Title: My Sister, the Serial Killer (2018)
Author: Oyinkan Braithwaite
Publisher: Penguin Random House
Read: 21st – 23rd August 2019
Rating: 2.5 out of 5 stars
“Korede’s sister Ayoola is many things: the favorite child, the beautiful one, possibly sociopathic. And now Ayoola’s third boyfriend in a row is dead, stabbed through the heart with Ayoola’s knife. Korede’s practicality is the sisters’ saving grace. She knows the best solutions for cleaning blood (bleach, bleach, and more bleach), the best way to move a body (wrap it in sheets like a mummy), and she keeps Ayoola from posting pictures to Instagram when she should be mourning her “missing” boyfriend. Not that she gets any credit. Korede has long been in love with a kind, handsome doctor at the hospital where she works. She dreams of the day when he will realize that she’s exactly what he needs. But when he asks Korede for Ayoola’s phone number, she must reckon with what her sister has become and how far she’s willing to go to protect her.” (Synopsis from publisher)
The synopsis (damn, just the title) of My Sister, the Serial Killer is one that is sure to entertain and intrigue alike. The basic premise is that a young woman called Korede has a sister, Ayoola, who has an unfortunate tendency of killing her boyfriends. Of course, Ayoola claims that she did it because they became violent and she was simply acting in self-defence but, either way, it’s up to Korede to clean up the mess and make sure her sister’s crimes go unnoticed. Luckily, hospital nurse Korede seems to have developed a particular set of skills that make the clean-up extremely easy and the pair of them have (thus far) never been caught in the act of disappearing the body, or, indeed, caught out when police come to question Ayoola about her latest boyfriend’s strange disappearance. Korede was an extremely interesting character – as the story is told in a first person narrative, readers are easily and immediately placed on-side with her as she dutifully cleans up after her sister’s indiscretions. We come to learn, through her biased perspective, that Ayoola is beautiful and captivating but also selfish and doesn’t realise (or doesn’t care) how much she strings men along and makes them slaves to her whims. When Ayoola chances upon Tadé, one of the doctors (and, more importantly, her sister’s friend and long-time crush) during a trip to her sister’s workplace, Korede worries that he may become her sister’s next victim.
“That’s how it has always been. Ayoola would break a glass, and I would receive the blame for giving her the drink. Ayoola would fail a class, and I would be blamed for not coaching her. Ayoola would take an apple and leave the store without paying for it, and I would be blamed for letting her get hungry.“
For all its compelling setup and its interesting enough characters, unfortunately, I felt that the setting and the context (historical, social, and political) surrounding the novel were entirely irrelevant – it didn’t take anything away from the story, sure, but it also didn’t add anything. This felt like a novel that could have been set at any number of times in history, in any number of places, nothing felt specific to Lagos and therefore I didn’t get any sense of richness from the world, or the characters that inhabited it, they just… were. Only on a couple of occasions (regarding police corruption) did it actually play into the narrative at all. Furthermore, this lack of depth in their surroundings also translated, in part, to the characters – by the end of it, I didn’t actually feel like I knew Ayoola or Korede that closely. Maybe that is something that could have benefited from a longer novel, as it would have gave them time to be developed further than they were.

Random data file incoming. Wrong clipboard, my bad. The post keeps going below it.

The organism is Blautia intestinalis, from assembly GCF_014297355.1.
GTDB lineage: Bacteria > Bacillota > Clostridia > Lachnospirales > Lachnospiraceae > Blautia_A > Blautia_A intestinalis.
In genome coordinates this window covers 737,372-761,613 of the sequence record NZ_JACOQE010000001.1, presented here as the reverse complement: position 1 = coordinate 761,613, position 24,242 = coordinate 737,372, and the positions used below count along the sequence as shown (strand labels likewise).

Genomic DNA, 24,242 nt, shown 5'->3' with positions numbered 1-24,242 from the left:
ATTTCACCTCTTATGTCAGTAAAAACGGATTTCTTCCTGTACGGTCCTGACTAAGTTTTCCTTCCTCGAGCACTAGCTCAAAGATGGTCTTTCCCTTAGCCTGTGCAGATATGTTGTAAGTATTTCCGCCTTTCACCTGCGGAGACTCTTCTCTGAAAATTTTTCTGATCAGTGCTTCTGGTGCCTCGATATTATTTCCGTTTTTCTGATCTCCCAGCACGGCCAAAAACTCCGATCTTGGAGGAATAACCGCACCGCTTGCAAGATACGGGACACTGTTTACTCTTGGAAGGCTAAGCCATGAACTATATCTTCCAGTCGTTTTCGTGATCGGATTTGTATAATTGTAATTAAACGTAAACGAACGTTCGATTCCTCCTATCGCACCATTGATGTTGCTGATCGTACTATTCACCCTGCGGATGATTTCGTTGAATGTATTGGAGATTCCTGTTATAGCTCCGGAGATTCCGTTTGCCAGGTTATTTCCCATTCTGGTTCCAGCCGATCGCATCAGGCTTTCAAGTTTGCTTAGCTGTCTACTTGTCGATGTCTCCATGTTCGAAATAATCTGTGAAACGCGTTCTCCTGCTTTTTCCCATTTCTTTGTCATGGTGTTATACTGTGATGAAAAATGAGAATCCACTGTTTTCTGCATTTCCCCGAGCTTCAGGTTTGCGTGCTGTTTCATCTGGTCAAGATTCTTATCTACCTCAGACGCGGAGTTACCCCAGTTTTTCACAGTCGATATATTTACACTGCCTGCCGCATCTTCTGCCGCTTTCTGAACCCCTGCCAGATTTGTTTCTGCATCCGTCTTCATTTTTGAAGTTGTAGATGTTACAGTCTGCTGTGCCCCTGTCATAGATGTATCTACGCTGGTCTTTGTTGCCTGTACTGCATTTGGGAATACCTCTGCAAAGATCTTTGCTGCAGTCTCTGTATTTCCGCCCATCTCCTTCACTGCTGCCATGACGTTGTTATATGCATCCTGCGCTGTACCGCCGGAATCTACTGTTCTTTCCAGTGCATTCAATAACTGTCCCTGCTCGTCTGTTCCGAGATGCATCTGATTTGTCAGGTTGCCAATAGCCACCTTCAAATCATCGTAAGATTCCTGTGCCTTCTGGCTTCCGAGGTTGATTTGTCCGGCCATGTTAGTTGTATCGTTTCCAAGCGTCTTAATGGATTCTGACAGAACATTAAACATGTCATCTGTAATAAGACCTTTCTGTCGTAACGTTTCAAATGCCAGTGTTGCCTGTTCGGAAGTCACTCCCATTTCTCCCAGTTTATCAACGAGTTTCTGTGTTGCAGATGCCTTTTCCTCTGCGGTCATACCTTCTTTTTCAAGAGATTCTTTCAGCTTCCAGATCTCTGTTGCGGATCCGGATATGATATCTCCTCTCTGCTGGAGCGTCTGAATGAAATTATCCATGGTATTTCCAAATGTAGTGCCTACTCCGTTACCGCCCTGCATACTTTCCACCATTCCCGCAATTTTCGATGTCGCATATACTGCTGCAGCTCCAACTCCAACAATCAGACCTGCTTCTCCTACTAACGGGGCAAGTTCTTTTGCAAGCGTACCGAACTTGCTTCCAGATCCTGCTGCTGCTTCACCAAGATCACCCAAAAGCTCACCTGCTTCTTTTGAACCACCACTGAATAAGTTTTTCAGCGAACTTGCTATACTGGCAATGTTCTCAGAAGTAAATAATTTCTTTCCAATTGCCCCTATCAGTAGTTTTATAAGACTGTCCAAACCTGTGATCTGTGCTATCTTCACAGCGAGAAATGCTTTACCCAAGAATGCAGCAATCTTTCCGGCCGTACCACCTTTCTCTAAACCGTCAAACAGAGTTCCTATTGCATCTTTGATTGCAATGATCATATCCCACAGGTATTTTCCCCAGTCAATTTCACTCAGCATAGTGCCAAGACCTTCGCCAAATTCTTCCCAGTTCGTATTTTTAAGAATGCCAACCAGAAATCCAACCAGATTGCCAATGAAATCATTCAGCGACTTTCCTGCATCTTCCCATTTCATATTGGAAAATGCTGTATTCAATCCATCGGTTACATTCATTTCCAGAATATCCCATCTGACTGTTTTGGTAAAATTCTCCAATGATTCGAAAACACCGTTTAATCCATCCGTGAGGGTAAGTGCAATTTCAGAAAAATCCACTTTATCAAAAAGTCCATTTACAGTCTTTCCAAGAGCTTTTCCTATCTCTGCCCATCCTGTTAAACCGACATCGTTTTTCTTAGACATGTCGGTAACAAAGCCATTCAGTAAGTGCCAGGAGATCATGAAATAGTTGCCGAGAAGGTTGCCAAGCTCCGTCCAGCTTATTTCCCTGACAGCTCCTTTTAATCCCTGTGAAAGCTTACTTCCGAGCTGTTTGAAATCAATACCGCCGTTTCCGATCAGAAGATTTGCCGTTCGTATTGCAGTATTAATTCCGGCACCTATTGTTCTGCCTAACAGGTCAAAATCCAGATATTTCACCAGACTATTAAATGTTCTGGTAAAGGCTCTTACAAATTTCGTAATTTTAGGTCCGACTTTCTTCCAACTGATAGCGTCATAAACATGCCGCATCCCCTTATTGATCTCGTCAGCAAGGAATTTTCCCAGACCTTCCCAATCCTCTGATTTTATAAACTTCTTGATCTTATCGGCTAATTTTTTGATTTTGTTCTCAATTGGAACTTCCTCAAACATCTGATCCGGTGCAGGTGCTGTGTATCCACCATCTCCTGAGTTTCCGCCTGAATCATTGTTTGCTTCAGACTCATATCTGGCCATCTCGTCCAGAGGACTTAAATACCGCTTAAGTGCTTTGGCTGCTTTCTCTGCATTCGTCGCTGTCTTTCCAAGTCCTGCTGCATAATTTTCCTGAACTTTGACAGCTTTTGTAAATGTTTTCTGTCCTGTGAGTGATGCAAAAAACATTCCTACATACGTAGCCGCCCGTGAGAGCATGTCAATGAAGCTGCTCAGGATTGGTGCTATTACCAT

“It takes a whole lot longer to dispose of a body than to dispose of a soul, especially if you don’t want to leave any evidence of foul play.“
People have raved about this story being ‘darkly comic’, which I don’t think I entirely got from the novel. Maybe that’s down to each individual reader but I didn’t ever actually laugh at this book; in fact, I only briefly smiled once and that was over the mental image of the two girls trying to covertly transport a body in an elevator and automatically still going to hold the elevator when someone asked them to whilst running towards them. It was a brief moment of the mundane and everyday amongst the dramatic and tense situation of hiding a serial killer. I think that’s the tone which the book aspired to throughout, but I don’t think it entirely held up at all points, it kept fading in and out of this tone rather than maintaining it and successfully being as ‘darkly comic’ as its marketing suggested.
“It’s because she is beautiful, you know. That’s all it is. They don’t really care about the rest of it. She gets a pass at life.“
In conclusion, My Sister, the Serial Killer was a book which I was disappointed with, but not altogether surprised to find myself reacting in such a way. It’s been a while since I’ve read something that wasn’t young-adult and/or fantasy, and I think I just expected something more from Braithwaite’s novel, a probably unfair expectation borne of my usual reading tastes. What this novel was was a story about the bond between sisters, and, ultimately, whether blood really is thicker than water, or not. However, I kept waiting for the twist – that there was magic at play somehow or that Ayoola didn’t actually exist or that someone would find out about all the deaths. The novel, for me, didn’t really go anywhere, it just… was. That’s fine, if you’re expecting it and satisfied by that, but I was left wanting something more from My Sister, the Serial Killer and, in that respect, it was disappointing.
“Ayoola summons me with these words—Korede, I killed him.”